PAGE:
What is different about this year in the pulp and paper industry?
Jim Thompson, CEO
Several things come to mind. The US corporate income tax reduction will have implications beyond our normal thinking ability. Will this bring manufacturers back to the United States? It seems like it will. Necessarily, their packaging requirements will follow.
China has been changing the rules for importation of recycled fiber. This has caused perturbations in the recycled fiber market. Are they over?
The largest envelope maker in the United States has just declared bankruptcy (again--other organizations of the same manufacturing assets have done so before).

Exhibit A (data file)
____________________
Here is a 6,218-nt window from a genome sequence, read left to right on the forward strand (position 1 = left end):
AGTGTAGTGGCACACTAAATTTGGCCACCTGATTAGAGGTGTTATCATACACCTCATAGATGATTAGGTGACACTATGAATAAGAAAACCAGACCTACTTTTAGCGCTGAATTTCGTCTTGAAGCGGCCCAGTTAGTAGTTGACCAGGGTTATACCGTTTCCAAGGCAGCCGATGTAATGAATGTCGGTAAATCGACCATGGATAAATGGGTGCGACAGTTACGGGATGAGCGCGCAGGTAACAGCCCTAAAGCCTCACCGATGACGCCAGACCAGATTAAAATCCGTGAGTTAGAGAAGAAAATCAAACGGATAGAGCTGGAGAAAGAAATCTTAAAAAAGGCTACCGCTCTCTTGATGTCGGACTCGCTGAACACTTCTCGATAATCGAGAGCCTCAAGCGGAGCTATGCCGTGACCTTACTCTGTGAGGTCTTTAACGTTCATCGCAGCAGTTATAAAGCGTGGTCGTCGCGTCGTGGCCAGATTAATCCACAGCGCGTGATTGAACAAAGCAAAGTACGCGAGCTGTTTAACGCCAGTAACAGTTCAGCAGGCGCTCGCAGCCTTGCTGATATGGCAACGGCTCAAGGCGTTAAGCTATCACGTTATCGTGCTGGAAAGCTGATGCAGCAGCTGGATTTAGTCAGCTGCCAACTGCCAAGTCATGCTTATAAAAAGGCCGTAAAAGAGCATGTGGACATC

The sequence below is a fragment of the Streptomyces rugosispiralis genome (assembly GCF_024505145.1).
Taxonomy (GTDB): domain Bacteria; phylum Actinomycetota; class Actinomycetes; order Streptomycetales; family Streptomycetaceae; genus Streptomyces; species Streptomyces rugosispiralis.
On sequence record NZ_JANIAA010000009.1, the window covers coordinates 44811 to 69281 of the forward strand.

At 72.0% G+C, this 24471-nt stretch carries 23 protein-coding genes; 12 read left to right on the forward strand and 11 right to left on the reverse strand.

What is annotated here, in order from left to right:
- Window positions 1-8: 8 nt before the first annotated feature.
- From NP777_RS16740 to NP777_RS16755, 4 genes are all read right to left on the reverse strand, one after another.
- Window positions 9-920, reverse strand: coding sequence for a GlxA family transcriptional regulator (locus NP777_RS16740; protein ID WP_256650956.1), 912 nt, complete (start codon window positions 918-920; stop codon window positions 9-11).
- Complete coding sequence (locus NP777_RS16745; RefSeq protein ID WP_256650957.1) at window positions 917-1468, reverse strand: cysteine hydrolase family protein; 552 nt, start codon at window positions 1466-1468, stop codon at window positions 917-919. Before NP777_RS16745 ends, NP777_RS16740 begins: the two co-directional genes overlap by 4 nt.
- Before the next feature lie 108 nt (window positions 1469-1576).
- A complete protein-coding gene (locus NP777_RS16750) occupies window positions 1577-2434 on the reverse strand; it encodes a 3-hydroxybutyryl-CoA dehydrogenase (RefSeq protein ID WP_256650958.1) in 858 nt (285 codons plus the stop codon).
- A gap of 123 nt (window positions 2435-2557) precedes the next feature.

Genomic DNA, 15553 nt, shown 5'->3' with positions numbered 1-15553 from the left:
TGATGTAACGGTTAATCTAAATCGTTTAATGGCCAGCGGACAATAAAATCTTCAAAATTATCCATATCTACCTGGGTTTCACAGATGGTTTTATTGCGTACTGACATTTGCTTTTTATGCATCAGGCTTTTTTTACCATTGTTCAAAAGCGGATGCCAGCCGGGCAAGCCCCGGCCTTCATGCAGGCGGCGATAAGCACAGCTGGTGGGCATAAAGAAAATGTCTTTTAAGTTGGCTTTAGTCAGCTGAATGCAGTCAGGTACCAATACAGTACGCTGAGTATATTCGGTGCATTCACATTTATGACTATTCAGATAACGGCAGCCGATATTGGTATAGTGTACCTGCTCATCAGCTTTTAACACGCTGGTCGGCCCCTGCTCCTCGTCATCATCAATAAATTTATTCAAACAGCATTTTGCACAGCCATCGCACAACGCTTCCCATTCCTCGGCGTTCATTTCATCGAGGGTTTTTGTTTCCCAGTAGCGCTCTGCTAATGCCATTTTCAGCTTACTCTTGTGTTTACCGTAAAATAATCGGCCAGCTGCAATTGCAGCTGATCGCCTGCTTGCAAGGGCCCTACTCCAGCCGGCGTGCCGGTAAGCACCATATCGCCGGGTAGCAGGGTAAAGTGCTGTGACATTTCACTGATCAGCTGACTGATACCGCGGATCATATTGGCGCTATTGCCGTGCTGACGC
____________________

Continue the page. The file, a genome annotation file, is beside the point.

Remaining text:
On line shopping has created an insatiable demand for boxes. Is this trend reaching maturity or will the growth continue for a number of years? We don't know, but would bet on growth continuing.
I am old enough to have lived through the years of patent growth driving the tissue markets (roughly the '70's and early '80's). That spurt benefited the big players, but when the patents ran out, the markets opened up for everyone to make tougher more absorbent tissue.
Is someone secretly working in a lab somewhere to make a better box and upend the corrugated container market? Who knows, but it would not be surprising if they are.
Every year in our "tired, old industry" I think there surely can't be anything new this year. And for 48 years, I have been proven wrong. Welcome to 2018.
Jim Thompson is CEO of Paperitalo Publications.
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